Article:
“They thought it was a very visual location … It ties into other amenities in Lemay with the parks and the trails in the area,” she said. “The feel of the facility, we really think this is going to be a place for all generations of people to be able to come together and find activities to do.”

Such activities include: using the weight room, an indoor track and multipurpose room, along with the aquatics piece. The center is expected to have an outdoor pool with lap lanes, space for swimming lessons and a recreational component, such as play structures, according to Letscher.

Lemay resident Ben Kelly, a member of the resident committee, said there was a wish list of indoor and outdoor pool amenities from residents, and the “most definite” item residents wanted was a pool and activities in the community center.

Hehmeyer said the community center gives “one-car kind of families” options that are close to home for children.

“We’ve done a lot through the Lemay Development Corp. with after-school enrichment programs, and having the community center here, the facility (will be) working hand in hand with our school district as well,” Hehmeyer said.

The biggest frustration Letscher said she has felt while working on the project is the time taken to move it forward.

“Residents in Lemay and south county have felt it’s taking a long time,” she said. “It’s been a challenging project.”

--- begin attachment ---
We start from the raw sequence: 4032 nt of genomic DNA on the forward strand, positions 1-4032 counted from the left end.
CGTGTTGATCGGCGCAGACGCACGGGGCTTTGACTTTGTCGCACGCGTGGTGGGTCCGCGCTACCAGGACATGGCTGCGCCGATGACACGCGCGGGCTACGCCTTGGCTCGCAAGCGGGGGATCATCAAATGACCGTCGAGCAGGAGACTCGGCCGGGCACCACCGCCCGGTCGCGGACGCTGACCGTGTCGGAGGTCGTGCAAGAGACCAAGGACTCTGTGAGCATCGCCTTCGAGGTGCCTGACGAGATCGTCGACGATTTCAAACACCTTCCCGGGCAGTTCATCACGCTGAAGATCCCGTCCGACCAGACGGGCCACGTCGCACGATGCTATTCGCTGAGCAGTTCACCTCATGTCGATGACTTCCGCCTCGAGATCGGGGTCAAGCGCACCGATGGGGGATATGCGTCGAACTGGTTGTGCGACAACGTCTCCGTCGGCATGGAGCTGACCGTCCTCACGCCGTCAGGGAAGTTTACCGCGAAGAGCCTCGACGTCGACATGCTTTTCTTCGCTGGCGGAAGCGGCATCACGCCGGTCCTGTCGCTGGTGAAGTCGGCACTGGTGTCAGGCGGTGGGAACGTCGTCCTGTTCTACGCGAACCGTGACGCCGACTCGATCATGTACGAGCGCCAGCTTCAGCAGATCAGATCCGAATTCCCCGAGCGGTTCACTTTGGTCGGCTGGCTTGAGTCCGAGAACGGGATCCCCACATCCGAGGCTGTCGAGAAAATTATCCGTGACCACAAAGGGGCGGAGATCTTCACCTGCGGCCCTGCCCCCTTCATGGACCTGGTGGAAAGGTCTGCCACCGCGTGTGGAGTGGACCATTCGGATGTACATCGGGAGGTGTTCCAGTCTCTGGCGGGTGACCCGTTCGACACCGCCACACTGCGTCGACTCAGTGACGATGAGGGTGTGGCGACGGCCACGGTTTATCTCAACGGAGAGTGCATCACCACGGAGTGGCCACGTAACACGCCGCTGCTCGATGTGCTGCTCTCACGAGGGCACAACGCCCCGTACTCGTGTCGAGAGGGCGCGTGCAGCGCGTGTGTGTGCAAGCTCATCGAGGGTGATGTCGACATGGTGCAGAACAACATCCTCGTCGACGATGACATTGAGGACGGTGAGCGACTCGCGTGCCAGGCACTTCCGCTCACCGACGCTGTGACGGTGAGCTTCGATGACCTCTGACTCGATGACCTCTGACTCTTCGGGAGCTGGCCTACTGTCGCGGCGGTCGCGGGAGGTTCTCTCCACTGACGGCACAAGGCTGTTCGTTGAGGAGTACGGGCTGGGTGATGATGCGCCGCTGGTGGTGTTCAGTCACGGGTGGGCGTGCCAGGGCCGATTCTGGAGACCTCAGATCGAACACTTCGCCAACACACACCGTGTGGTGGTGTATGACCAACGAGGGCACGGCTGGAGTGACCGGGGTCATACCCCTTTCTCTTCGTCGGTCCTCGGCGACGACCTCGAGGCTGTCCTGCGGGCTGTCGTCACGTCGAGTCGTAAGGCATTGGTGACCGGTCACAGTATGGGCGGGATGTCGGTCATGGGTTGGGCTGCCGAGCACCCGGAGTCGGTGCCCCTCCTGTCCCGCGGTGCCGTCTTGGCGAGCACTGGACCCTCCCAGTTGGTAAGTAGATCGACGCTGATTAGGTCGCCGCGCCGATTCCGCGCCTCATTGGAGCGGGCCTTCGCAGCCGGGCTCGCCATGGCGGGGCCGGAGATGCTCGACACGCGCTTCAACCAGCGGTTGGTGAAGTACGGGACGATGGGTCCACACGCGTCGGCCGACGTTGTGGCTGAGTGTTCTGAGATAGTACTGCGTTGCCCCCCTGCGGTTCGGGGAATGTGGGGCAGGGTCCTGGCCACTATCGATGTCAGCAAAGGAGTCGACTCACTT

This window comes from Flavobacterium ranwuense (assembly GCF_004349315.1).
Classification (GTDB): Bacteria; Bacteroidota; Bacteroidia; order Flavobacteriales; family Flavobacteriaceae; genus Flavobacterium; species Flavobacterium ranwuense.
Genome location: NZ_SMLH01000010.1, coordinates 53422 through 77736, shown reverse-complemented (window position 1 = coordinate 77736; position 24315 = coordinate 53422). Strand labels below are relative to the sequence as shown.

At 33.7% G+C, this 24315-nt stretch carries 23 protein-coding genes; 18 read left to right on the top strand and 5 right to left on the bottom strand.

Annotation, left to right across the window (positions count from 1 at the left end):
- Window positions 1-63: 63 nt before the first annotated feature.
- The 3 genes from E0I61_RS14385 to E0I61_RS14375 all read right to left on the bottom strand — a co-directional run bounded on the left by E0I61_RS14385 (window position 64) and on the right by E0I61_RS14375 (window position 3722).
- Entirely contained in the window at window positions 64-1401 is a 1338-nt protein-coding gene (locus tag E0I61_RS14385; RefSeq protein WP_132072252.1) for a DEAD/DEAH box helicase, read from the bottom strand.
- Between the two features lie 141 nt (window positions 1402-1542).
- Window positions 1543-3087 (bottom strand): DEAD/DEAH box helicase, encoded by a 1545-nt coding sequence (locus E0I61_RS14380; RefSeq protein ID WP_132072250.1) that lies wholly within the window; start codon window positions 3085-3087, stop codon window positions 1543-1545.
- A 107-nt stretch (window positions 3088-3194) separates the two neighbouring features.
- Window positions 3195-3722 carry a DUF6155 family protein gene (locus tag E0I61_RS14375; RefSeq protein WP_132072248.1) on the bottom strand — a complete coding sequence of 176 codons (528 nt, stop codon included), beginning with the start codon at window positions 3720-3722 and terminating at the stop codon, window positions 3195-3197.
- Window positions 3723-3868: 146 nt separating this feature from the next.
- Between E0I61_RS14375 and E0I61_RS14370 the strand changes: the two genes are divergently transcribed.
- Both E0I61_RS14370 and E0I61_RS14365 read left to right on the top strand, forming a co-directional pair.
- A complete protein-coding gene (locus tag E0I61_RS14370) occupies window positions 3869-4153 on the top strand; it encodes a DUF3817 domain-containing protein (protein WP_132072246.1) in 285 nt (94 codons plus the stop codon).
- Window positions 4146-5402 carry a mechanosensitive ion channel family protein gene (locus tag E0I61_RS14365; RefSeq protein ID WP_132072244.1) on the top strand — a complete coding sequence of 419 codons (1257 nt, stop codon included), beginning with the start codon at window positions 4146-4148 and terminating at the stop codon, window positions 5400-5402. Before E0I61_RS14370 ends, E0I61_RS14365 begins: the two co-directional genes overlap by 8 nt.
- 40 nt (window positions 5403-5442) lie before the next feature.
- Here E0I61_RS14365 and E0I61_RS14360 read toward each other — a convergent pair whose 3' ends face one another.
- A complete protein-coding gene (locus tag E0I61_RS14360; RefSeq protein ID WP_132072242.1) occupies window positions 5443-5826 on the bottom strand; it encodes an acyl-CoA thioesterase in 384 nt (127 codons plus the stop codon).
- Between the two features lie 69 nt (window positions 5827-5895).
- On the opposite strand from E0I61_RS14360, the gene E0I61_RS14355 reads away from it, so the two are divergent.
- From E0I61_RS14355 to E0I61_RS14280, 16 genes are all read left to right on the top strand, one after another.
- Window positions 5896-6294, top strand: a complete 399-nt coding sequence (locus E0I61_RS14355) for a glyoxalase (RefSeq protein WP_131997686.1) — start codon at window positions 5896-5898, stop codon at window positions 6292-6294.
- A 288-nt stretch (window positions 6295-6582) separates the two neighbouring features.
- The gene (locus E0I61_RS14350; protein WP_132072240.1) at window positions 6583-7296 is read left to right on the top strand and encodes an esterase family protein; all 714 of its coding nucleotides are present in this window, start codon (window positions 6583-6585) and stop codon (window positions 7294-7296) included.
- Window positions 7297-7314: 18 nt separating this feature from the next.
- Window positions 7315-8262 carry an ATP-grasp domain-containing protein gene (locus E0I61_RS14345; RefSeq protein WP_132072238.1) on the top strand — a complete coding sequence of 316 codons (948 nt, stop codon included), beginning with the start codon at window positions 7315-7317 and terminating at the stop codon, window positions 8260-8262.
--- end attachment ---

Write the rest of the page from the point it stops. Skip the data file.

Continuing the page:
Hehmeyer said the process lagged for a while because initial designs created by a Minneapolis-based firm had to be redone by St. Louis-based Cannon Design.

“We didn’t have the product we anticipated the first go round for various reasons, but now we do,” Hehmeyer said. “(I look at) the delay as being a good thing. It’s been hard for a lot of people to understand … We want to have the right pieces in place.”

Kelly said he received calls from Lemay residents because they had not heard about the community center for a long time. At one point, there was one year between meetings. But he said the center will add pride to Lemay.

“A lot of people are really excited about (the community center) … You can see the pride coming back in the community,” Kelly said.